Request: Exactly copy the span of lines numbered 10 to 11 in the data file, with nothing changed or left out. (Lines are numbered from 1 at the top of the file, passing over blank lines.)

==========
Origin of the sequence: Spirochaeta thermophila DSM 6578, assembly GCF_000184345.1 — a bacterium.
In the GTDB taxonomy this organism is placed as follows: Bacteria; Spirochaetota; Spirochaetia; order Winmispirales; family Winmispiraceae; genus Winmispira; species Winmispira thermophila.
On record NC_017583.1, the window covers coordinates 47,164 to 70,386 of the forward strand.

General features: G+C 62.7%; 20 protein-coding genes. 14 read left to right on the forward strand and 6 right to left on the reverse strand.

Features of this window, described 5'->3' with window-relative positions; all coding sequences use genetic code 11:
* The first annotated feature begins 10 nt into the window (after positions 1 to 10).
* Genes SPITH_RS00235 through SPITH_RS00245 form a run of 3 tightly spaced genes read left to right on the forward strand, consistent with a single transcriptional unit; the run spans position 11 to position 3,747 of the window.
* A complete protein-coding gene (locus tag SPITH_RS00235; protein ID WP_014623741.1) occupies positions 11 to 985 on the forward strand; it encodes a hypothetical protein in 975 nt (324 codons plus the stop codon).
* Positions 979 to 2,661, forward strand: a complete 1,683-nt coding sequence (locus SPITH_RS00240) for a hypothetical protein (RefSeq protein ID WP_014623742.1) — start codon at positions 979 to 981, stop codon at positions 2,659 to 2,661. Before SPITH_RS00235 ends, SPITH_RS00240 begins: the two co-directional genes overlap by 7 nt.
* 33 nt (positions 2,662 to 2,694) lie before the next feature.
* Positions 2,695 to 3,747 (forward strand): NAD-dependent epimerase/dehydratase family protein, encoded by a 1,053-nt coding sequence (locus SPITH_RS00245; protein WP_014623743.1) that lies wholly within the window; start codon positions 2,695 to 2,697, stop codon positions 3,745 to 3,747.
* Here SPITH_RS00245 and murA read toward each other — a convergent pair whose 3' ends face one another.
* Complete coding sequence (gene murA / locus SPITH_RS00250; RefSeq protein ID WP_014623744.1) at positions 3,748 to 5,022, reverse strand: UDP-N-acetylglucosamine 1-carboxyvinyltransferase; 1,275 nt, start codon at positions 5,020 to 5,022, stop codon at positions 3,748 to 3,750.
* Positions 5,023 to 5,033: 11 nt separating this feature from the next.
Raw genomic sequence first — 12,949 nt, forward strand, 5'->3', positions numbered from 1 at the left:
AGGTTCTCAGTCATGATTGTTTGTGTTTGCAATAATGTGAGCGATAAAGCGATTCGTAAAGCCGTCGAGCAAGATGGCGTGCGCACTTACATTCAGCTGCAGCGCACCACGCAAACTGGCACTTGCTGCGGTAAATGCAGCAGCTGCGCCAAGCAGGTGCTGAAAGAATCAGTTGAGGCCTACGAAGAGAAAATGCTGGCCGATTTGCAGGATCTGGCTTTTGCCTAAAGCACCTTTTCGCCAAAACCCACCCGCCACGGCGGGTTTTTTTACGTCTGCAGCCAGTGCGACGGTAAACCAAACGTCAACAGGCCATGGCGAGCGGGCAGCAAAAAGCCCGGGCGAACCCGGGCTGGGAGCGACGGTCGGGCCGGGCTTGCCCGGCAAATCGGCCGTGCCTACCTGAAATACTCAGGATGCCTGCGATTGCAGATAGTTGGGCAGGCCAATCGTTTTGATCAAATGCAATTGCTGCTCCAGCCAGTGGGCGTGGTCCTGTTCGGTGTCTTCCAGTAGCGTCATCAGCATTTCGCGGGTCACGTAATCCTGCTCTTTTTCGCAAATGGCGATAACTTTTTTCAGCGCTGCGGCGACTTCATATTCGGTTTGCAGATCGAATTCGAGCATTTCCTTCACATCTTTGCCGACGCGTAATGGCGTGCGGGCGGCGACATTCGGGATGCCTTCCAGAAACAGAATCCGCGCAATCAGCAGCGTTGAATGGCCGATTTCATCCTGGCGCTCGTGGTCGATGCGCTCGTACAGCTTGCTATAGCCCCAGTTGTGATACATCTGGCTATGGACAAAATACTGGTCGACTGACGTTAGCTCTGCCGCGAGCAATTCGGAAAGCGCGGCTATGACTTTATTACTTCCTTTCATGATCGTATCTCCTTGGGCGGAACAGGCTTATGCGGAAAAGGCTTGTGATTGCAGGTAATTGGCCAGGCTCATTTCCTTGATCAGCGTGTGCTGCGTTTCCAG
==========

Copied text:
* 33 nt (positions 2,662 to 2,694) lie before the next feature.
* Positions 2,695 to 3,747 (forward strand): NAD-dependent epimerase/dehydratase family protein, encoded by a 1,053-nt coding sequence (locus SPITH_RS00245; protein WP_014623743.1) that lies wholly within the window; start codon positions 2,695 to 2,697, stop codon positions 3,745 to 3,747.